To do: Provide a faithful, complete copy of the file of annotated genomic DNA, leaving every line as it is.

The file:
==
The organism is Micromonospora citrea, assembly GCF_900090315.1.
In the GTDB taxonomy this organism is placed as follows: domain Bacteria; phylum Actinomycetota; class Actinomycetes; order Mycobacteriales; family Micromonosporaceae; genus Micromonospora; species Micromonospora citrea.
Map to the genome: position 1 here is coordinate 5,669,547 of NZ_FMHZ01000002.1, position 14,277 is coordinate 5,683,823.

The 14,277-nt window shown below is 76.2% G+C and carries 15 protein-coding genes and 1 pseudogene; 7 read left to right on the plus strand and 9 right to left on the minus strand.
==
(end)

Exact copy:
The organism is Micromonospora citrea, assembly GCF_900090315.1.
In the GTDB taxonomy this organism is placed as follows: domain Bacteria; phylum Actinomycetota; class Actinomycetes; order Mycobacteriales; family Micromonosporaceae; genus Micromonospora; species Micromonospora citrea.
Map to the genome: position 1 here is coordinate 5,669,547 of NZ_FMHZ01000002.1, position 14,277 is coordinate 5,683,823.

The 14,277-nt window shown below is 76.2% G+C and carries 15 protein-coding genes and 1 pseudogene; 7 read left to right on the plus strand and 9 right to left on the minus strand.